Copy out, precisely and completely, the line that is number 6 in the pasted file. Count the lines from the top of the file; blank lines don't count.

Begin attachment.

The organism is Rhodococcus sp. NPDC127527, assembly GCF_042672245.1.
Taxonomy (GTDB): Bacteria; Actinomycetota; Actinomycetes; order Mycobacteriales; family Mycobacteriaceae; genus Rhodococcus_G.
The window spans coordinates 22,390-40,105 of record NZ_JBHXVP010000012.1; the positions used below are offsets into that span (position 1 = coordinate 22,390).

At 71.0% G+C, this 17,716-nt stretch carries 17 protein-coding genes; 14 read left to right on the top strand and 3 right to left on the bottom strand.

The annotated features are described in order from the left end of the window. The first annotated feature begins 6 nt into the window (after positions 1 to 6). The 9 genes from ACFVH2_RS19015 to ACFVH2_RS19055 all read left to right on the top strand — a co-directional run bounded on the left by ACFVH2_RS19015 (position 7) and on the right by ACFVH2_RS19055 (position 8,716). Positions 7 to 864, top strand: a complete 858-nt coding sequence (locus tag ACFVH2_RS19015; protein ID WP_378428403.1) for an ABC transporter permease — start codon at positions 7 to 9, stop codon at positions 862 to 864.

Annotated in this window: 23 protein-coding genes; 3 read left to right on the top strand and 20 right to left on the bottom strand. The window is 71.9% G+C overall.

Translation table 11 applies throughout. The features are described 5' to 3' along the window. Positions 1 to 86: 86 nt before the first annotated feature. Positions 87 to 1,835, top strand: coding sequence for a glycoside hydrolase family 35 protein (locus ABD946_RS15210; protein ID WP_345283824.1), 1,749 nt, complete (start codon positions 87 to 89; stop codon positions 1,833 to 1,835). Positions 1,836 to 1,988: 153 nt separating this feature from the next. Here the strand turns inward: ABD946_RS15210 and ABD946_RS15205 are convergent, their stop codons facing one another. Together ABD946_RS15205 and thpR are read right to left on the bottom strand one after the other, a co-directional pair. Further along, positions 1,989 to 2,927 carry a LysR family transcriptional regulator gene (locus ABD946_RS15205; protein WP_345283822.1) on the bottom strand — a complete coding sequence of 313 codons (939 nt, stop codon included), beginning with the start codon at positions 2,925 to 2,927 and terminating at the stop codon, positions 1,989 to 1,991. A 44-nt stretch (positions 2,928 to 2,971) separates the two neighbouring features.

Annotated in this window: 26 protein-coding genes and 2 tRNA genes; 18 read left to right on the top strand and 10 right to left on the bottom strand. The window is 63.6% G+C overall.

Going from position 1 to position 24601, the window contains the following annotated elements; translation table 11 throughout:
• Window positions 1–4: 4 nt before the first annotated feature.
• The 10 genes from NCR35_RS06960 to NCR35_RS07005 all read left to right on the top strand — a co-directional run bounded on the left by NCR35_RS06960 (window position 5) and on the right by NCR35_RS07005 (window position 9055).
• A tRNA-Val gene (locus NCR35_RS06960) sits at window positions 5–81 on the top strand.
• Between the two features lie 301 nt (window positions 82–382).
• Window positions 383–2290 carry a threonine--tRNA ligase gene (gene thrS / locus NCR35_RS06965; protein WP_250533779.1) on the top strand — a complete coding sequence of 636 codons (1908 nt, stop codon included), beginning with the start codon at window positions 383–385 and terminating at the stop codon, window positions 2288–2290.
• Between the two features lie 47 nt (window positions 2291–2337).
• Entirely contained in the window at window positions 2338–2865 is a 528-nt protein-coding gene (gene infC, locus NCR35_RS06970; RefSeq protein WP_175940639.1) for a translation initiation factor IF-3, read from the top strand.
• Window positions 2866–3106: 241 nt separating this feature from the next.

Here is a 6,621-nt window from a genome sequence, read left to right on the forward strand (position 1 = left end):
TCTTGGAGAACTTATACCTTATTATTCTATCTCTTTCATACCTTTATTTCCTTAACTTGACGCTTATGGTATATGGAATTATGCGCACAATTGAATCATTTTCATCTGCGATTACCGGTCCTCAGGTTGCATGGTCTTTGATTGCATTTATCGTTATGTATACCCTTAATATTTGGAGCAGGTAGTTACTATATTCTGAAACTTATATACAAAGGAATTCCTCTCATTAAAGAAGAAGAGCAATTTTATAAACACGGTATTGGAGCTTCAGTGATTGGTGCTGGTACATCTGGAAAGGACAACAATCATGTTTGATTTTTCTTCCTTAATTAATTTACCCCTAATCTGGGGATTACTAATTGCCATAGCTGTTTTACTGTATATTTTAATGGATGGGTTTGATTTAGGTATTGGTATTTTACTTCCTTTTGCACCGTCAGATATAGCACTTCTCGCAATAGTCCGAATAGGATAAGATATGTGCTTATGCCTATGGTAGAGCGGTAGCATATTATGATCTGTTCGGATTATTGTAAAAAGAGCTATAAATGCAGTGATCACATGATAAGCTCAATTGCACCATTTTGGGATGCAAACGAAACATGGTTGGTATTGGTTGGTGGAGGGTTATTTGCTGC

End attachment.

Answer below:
Annotated in this window: 23 protein-coding genes; 3 read left to right on the top strand and 20 right to left on the bottom strand. The window is 71.9% G+C overall.